THE LOST EARLY HISTORY OF THE ORIGIN OF AMERICAN FEMINISM

Presented Online Live by Helen LaKelly Hunt, Ph.D., and Panelists

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2020 marks the Centennial celebration of the 19th Amendment to the U.S. Constitution. The history of the origins of the women’s suffrage movement is being revisited, just as many other historical moments are being reexamined from fresh perspectives.

Join author and scholar Dr. Helen LaKelly Hunt as she shares the lost early history of the suffrage movement that most people don’t know about. The origin of American Feminism actually began more than a decade before the Seneca Falls Convention of 1848. Dr. Hunt’s research shows that the movement arose in tandem with the fierce abolitionist movement catalyzed by the spread of Women’s Anti-Slavery Societies. Dr. Hunt, along with friends and colleagues, will present this fascinating story and bring these brave, visionary women out of the shadows of history and into the light.

These 18th century women activists began a march on the streets toward racial and gender justice that is still ongoing today.

Thursday, November 19: 6:30 – 8:00pm.

Suggested admission: $25; please donate as much as you can or as little as you can spare.

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HELEN LAKELLY HUNT, PH.D.

Helen LaKelly Hunt is one of a small army of women who helped seed the women’s funding movement. She co-founded the Texas Women’s Foundation, The New York Women’s Foundation, Women’s Funding Network and Women Moving Millions. Helen was inducted into the National Women’s Hall of Fame in 2001 and is the author of Faith and Feminism: A Holy Alliance. Her latest book, And the Spirit Moved Them: The Lost Radical History of America’s First Feminists, shares the inspiring story of the abolitionist feminists. In addition, in past decades, she has co-authored several books with her partner, Harville Hendrix, on Imago Therapy, which helps transform relationships. Helen and Harville have helped co-found Safe Conversations, LLC, a training institute that teaches safe conversations and summarizes the new science of relationships that can help anyone shift from conflict to connection. Their work echoes the vision of Dr. Carol Gilligan and other feminist psychologists who have asserted for decades the importance of a relational culture. Helen believes that the Safe Conversations process can contribute to what the global feminist community has longed for, a more relational world.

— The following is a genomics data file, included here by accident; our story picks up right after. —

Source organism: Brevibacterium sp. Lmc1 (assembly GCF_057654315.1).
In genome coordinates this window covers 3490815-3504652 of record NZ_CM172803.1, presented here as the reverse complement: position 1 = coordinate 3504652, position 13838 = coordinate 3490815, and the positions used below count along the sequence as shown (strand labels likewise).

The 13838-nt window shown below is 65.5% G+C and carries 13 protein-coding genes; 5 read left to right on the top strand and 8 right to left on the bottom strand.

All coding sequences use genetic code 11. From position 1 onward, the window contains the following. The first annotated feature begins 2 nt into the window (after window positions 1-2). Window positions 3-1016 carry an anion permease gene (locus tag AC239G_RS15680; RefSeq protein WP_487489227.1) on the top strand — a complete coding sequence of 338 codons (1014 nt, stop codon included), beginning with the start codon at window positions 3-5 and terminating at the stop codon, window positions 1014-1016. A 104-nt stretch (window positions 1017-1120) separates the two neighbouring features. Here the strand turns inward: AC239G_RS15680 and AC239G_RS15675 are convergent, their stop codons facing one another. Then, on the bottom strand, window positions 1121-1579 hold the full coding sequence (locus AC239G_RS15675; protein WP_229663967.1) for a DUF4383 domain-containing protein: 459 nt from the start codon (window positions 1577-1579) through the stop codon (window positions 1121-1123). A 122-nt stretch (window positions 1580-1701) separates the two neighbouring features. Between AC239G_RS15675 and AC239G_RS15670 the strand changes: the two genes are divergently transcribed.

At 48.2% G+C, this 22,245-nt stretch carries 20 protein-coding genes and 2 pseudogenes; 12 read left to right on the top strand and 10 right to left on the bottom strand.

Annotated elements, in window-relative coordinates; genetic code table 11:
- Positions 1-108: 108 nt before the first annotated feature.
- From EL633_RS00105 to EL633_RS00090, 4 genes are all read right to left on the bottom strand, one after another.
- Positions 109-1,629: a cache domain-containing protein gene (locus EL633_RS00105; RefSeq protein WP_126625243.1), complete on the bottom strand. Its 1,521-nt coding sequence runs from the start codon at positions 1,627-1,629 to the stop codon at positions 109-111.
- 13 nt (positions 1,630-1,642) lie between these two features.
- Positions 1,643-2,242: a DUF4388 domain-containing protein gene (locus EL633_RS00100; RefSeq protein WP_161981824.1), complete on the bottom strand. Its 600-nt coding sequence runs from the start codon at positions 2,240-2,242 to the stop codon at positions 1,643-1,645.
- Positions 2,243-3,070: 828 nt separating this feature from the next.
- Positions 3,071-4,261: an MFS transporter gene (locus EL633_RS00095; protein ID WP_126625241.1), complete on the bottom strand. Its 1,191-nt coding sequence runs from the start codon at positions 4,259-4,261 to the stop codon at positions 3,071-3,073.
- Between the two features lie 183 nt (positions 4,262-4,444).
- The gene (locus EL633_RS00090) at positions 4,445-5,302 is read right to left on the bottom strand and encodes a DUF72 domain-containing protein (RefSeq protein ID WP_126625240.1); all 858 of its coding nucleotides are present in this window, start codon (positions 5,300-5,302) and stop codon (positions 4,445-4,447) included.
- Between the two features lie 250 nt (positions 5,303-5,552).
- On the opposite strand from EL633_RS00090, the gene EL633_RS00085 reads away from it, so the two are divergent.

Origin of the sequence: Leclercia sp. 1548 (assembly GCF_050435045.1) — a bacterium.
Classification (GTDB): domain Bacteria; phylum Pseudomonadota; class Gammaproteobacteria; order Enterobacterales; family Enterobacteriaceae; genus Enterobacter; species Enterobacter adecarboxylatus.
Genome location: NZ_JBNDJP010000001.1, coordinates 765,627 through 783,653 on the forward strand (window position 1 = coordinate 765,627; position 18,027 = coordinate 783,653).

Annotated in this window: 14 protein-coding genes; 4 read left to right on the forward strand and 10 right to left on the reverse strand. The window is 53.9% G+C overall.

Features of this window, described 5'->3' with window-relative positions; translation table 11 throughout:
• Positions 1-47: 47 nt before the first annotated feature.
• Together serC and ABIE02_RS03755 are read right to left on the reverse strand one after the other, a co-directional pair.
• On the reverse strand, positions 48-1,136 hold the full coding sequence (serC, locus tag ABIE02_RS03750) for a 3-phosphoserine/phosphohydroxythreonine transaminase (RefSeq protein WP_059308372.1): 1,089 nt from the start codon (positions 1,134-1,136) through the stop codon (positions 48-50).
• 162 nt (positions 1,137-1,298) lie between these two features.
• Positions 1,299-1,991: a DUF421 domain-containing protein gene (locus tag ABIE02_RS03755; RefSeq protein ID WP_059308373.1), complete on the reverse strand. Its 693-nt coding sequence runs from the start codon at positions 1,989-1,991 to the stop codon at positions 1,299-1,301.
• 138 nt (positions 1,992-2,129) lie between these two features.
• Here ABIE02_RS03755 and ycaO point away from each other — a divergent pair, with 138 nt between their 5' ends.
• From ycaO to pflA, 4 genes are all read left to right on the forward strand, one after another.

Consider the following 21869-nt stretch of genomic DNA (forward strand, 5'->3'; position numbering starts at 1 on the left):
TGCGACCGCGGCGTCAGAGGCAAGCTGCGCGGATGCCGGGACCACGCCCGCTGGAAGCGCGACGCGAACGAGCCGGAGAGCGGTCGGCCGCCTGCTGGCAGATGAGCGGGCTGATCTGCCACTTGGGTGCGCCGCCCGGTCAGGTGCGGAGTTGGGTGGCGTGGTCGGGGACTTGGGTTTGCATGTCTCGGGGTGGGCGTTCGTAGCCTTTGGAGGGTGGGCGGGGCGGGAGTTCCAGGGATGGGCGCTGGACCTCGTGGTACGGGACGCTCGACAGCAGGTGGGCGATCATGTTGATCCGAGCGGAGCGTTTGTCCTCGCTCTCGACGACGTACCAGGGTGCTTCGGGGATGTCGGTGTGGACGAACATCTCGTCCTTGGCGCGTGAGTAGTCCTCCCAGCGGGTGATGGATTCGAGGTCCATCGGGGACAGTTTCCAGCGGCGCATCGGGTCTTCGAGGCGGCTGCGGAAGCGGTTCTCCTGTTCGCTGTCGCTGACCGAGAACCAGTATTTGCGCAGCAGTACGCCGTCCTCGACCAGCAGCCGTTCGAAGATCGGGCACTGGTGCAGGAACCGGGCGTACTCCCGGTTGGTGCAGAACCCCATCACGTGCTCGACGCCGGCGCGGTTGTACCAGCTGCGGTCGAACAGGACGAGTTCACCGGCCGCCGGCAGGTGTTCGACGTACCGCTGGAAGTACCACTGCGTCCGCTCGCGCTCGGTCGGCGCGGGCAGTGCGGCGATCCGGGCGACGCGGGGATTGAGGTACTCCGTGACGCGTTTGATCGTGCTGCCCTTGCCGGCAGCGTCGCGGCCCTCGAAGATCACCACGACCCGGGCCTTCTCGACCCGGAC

MATRICE ELLIS-KIRK

Matrice Ellis-Kirk is a senior member of RSR Partners’ Board Recruiting and Chief Executive Officers Practices. She also serves as a member of the RSR Partners Executive Committee. She has over 20 years’ experience in the executive search industry. Before RSR Partners, Matrice led board and CEO assignments at two large global search firms. She graduated from the University of Pennsylvania, and her interests span the arts, education, and transportation. She chairs the AT&T Performing Arts Center and is a Dallas City Council appointed board member of the DFW Airport Authority.


WHAT PEOPLE ARE SAYING

“Museum of the American Indian said, ‘There are two things — history and the past — and they are not the same.’ That’s also true of the suffrage movement. We’re more likely to read about Stanton, Anthony and Seneca Falls than the way bigger meeting of white and black women that preceded Seneca Falls by more than a decade. Read Helen LaKelly Hunt’s writing to be closer to the past, and to look for more complete stories of the present.”

Gloria Steinem


“While people say, ‘Don’t focus on the past,’ I say ‘No, let’s learn from the past.’ And we have Helen LaKelly Hunt to help us—my researcher/writer/sister who pulls back the curtain on the past to give us a much more accurate picture. You will be especially inspired by the little known female pioneers when you learn how ‘. . . The Spirit Moved Them.'”

June Hunt, Founder: Hope for The Heart and The Hope Center, Author: How to Forgive . . . When You Don’t Feel Like It


“In her enlightening book, And the Spirit Moved Them: The Lost Radical History of America’s First Feminists, Helen LaKelly Hunt places the origin of the feminist movement in America, not with Seneca Falls in 1848, but with the Anti-Slavery Convention of American Women held in New York in 1837.  Motivated by their religious faith to end the injustices of slavery, these courageous women often faced fierce opposition.  In turn, this resistance, led many of the women to support abolition and women’s rights as well, and they entered that dual campaign with zeal and conviction.  A fascinating story, well told.”

Russell L. Martin III, Director, DeGolyer Library, Southern Methodist University


“From the moment Helen Hunt discovered some of the pre-Seneca Falls history in an obscure pamphlet on a bottom shelf at Barnard Library in New York City, she has been uncovering what lies in the early shadows of the woman’s movement.  You will be caught up in an adventure to discover early feminists who were invisible but are now seen!  This presentation and panel will open up to you a treasure trove of history!”

Rev. Dr. Jeanne Stevenson-Moessner, Professor, Perkins School of Theology, SMU, and editor of Women with 2020 Vision: American Theologians on the Vote, Voice, and Vision of Women


Sponsored by

The 19th Amendment Centennial Fund of Communities Foundation of Texas